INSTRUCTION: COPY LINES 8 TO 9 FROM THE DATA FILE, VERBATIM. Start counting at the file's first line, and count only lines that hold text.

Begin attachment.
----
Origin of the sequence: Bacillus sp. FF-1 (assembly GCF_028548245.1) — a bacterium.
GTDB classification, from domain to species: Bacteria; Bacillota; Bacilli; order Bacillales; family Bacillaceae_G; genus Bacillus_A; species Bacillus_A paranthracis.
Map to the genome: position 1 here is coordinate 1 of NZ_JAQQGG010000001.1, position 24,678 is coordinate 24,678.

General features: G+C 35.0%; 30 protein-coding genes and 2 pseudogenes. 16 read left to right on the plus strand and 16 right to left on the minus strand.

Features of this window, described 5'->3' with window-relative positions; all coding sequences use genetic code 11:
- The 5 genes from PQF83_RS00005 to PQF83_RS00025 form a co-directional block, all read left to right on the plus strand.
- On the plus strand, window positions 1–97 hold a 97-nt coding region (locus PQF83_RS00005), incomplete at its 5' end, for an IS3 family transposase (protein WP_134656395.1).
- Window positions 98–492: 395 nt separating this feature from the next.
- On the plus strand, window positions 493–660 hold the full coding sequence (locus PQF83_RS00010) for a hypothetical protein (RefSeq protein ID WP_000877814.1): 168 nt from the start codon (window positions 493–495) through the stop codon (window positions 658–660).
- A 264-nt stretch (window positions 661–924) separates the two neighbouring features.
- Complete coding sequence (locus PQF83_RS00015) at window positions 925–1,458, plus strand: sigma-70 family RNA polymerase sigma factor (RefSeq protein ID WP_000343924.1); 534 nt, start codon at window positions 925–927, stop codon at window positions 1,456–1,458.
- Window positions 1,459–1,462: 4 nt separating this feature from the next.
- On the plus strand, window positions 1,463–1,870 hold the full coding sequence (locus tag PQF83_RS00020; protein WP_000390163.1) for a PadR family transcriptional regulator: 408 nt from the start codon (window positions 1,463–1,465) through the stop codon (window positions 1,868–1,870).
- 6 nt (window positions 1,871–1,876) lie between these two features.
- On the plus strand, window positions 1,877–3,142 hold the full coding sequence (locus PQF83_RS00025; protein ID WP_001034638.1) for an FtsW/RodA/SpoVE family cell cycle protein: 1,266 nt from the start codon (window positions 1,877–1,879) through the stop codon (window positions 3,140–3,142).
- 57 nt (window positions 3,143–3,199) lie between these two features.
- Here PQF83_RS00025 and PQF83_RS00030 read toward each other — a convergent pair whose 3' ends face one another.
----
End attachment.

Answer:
- Window positions 98–492: 395 nt separating this feature from the next.
- On the plus strand, window positions 493–660 hold the full coding sequence (locus PQF83_RS00010) for a hypothetical protein (RefSeq protein ID WP_000877814.1): 168 nt from the start codon (window positions 493–495) through the stop codon (window positions 658–660).